Love where you live!
By Chris Lavin
La Mesa Today Editor
LA MESA -- As the summer moves on, slowly the November election season is starting to take shape with new candidates emerging and some older ones promising to appear.
Mary England, the executive director of the La Mesa Chamber of Commerce, and a former member of the Lemon Grove City Council, has confirmed she will seek one of the two open La Mesa City Council seats.
England has filed papers with the city that will allow her to begin raising money for a possible run. Final papers with voter signatures come later, but when asked during the recent Flag Day Parade if she is intending a run, England answered "yes.'' Her official papers now list her address in La Mesa. She lived in Lemon Grove while serving on the council there, while keeping a high profile in La Mesa with the Chamber.
In addition to England, Bill Baber, an attorney and member of the La Mesa-Spring Valley School District, continues his planning for a City Council run. He previously announced his candidacy.
Guy McWhirter of Lakeview Drive in La Mesa, a long-time La Mesa insurance agent, has also filed papers with the city, signaling a possible run for one of the two open council seats.
Also, Patrick Dean, who has run for council twice and had good, but not, ultimately, successful showings, told La Mesa Today he intends to run, but has not yet pulled the official papers.
If all potential council candidates stick through, there would be at least four candidates for the two seats and two candidates for mayor; Incumbent Art Madrid is quietly starting what he says will be his final campaign and one challenger, current City Councilman Mark Arapostathis, who will give up his council seat to take on Madrid.
The November ballot will also have some interesting initiatives including the term limit proposal, a medical marijuana effort and an initiative, supported by four members of the City Council, to convert the City Clerk position from an elected to an appointed position.
On the City Clerk initiative, there was a clear break between four members of the council and Madrid, who has been drawing lines between he and his fellow council members more clearly as the full election season approaches. Madrid has supported keeping the city clerk's job as an elected position to require city residency for the position to to "give voters more control over city government.'' Not the kind of issue that usually gets voters riled up for or against, but Madrid is not passing up on any opportunities to distinguish himself from council members who spent much of the last year challenging his performance.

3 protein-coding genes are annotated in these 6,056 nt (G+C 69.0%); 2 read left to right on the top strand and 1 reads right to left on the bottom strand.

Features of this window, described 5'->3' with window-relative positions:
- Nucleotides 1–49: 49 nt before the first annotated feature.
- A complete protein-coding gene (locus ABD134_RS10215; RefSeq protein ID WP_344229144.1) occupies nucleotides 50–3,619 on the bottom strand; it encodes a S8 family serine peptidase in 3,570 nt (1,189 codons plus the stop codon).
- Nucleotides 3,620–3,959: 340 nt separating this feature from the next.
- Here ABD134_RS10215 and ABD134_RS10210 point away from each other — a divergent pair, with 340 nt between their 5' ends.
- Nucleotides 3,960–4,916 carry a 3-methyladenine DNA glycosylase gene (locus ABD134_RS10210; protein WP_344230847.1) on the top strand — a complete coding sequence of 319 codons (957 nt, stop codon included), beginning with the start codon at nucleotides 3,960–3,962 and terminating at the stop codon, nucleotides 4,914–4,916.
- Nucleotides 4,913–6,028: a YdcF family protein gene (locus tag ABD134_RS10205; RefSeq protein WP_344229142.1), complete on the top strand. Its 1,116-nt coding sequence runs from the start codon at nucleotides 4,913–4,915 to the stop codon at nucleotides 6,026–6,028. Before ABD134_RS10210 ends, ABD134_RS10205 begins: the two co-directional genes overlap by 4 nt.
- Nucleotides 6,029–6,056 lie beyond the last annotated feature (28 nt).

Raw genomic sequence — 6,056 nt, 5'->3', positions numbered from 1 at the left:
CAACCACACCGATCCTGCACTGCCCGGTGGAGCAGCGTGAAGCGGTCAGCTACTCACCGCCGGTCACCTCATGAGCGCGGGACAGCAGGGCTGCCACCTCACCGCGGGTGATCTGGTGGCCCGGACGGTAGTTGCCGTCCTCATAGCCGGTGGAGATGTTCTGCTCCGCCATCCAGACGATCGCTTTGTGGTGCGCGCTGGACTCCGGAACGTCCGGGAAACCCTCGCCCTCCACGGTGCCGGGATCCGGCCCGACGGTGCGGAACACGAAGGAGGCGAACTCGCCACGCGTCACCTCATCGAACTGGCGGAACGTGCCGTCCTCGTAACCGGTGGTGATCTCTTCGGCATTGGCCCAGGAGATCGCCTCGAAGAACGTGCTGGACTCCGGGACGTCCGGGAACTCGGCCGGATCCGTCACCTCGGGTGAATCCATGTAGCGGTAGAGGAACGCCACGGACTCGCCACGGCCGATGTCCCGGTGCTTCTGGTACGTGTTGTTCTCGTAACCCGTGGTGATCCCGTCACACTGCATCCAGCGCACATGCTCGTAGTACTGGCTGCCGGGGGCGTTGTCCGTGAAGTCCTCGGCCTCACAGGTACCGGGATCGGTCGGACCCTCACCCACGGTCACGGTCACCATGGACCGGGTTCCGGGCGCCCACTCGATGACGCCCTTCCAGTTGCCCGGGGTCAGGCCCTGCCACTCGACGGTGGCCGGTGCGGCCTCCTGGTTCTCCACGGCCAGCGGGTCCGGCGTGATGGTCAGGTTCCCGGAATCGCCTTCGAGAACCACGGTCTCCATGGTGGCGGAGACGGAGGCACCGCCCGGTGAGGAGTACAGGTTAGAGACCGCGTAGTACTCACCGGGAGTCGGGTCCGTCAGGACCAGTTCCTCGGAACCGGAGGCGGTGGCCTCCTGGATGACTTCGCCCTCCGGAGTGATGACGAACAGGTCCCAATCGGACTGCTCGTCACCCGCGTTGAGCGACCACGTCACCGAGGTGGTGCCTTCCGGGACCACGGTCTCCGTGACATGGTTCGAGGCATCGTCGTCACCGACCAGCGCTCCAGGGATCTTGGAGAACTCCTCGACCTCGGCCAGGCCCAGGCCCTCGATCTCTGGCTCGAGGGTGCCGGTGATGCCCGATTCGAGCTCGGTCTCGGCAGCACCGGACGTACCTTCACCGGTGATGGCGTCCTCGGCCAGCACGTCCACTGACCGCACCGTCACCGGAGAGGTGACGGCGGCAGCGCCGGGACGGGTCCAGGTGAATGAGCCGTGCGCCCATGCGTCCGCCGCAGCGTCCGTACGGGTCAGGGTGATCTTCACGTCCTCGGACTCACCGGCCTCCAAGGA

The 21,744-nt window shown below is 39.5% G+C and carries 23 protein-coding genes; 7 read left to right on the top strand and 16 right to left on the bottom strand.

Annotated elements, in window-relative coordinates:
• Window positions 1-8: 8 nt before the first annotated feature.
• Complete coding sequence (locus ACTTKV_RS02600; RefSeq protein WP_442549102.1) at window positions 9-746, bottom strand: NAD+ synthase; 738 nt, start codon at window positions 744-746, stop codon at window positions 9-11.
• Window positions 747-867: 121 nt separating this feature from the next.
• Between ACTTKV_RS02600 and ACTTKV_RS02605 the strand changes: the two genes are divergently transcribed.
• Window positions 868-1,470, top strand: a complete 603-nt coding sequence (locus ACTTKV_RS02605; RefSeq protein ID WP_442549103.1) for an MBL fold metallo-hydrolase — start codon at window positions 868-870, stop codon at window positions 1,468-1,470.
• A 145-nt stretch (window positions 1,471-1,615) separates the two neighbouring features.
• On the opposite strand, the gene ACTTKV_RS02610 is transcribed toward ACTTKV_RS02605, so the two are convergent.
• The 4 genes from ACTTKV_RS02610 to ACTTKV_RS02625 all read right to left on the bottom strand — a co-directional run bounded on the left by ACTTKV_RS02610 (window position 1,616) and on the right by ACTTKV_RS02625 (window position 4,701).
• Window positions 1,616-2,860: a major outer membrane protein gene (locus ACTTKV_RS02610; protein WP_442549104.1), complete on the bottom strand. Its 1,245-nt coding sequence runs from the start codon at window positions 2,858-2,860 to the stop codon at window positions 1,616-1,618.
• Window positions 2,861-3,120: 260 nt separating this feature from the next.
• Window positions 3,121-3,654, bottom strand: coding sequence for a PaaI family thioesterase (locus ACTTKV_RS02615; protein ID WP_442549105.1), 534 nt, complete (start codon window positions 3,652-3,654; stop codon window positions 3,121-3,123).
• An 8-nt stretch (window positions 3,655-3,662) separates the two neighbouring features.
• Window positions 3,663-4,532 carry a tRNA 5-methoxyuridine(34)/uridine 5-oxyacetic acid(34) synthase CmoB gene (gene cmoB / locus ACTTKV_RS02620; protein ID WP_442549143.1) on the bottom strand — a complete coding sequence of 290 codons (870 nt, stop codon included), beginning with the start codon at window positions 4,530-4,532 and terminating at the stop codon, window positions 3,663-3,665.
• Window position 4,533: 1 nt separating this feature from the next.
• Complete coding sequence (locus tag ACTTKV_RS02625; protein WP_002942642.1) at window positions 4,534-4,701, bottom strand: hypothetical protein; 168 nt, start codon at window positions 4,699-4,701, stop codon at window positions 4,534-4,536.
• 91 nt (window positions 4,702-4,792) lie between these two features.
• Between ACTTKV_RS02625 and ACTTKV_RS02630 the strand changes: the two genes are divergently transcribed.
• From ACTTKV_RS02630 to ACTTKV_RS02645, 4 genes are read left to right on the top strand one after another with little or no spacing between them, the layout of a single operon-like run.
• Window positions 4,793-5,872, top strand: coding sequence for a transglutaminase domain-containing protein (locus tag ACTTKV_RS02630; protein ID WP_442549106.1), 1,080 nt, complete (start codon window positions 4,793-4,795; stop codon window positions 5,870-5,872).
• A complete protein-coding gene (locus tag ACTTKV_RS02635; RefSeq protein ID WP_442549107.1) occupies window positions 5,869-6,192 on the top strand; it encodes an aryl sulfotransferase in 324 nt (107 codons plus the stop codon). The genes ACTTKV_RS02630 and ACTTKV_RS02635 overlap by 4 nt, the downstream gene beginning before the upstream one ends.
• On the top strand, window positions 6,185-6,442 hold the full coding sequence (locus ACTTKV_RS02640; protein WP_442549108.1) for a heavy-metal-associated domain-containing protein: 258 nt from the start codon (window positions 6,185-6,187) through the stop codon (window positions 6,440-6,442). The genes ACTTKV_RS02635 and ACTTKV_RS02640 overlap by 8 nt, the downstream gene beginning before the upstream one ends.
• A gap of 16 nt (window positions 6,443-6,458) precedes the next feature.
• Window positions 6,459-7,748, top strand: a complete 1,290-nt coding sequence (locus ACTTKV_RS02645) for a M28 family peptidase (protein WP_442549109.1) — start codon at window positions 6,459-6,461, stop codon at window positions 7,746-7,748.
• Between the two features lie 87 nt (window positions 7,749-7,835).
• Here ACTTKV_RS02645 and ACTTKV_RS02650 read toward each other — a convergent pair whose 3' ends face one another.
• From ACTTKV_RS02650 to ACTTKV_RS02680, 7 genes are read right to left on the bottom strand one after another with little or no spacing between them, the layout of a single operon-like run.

After launching his mayor's race with all of the council but Madrid at his side, Arapostathis has kept his powder dry, continuing to emphasize his community and school work and avoiding any confrontations with Madrid. He has said on numerous occasions that he is an elementary school teacher who has told students about the need for good, public behavior so he doesn't intend to let his campaign turn negative in taking on Madrid.
However, Ernie Ewin, who has announced he won't seek re-election for his council seat, appears more than willing to help Arapostathis draw contrasts between Arapostathis' low-key collaborative approach to city work and what Ewin sees as Madrid's tendency to overplay the power of his one vote on the "five vote" council.
In a recent comment on a La Mesa Today story, Ewin accused Madrid of using "scare tactics'' in his dealings with Village merchants and has continued efforts in his final council meetings to control Madrid's ability to attend government meetings without support of a council majority.
Still, if November's mayoral race turns into a referendum solely on Madrid's style, it is not a given voters will turn out a candidate that has run successfully in this city for more than three decades.
There are substantive issues facing the Jewel of the Hills. Financial challenges continue to linger and development pressures are not diminishing. And, as he did at his own campaign kick off, Madrid's long service to the community has given him a deep bench of supporters he can turn to in difficult times.
In sum, quiet so far, but still looking like a very interesting November.